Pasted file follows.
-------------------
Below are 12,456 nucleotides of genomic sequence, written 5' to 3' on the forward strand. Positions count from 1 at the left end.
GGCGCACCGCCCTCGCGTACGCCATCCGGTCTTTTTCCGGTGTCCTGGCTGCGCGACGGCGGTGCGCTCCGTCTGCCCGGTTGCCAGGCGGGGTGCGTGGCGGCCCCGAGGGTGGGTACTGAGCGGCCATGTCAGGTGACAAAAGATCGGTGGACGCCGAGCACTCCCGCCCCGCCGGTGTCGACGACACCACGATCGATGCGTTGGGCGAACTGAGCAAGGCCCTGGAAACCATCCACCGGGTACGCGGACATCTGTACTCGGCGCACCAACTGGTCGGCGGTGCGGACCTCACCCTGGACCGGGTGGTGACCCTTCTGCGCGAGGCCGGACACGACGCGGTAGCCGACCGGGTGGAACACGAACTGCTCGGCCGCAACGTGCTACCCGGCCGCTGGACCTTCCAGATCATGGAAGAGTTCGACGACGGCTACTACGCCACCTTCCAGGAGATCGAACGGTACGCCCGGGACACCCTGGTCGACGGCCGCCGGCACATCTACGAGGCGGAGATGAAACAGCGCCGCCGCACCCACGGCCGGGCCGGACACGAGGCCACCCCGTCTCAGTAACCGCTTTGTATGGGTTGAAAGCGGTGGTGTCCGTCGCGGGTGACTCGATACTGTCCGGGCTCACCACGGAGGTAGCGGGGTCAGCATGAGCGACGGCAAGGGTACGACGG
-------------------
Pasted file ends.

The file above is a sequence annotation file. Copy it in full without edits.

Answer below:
Below are 12,456 nucleotides of genomic sequence, written 5' to 3' on the forward strand. Positions count from 1 at the left end.
GGCGCACCGCCCTCGCGTACGCCATCCGGTCTTTTTCCGGTGTCCTGGCTGCGCGACGGCGGTGCGCTCCGTCTGCCCGGTTGCCAGGCGGGGTGCGTGGCGGCCCCGAGGGTGGGTACTGAGCGGCCATGTCAGGTGACAAAAGATCGGTGGACGCCGAGCACTCCCGCCCCGCCGGTGTCGACGACACCACGATCGATGCGTTGGGCGAACTGAGCAAGGCCCTGGAAACCATCCACCGGGTACGCGGACATCTGTACTCGGCGCACCAACTGGTCGGCGGTGCGGACCTCACCCTGGACCGGGTGGTGACCCTTCTGCGCGAGGCCGGACACGACGCGGTAGCCGACCGGGTGGAACACGAACTGCTCGGCCGCAACGTGCTACCCGGCCGCTGGACCTTCCAGATCATGGAAGAGTTCGACGACGGCTACTACGCCACCTTCCAGGAGATCGAACGGTACGCCCGGGACACCCTGGTCGACGGCCGCCGGCACATCTACGAGGCGGAGATGAAACAGCGCCGCCGCACCCACGGCCGGGCCGGACACGAGGCCACCCCGTCTCAGTAACCGCTTTGTATGGGTTGAAAGCGGTGGTGTCCGTCGCGGGTGACTCGATACTGTCCGGGCTCACCACGGAGGTAGCGGGGTCAGCATGAGCGACGGCAAGGGTACGACGG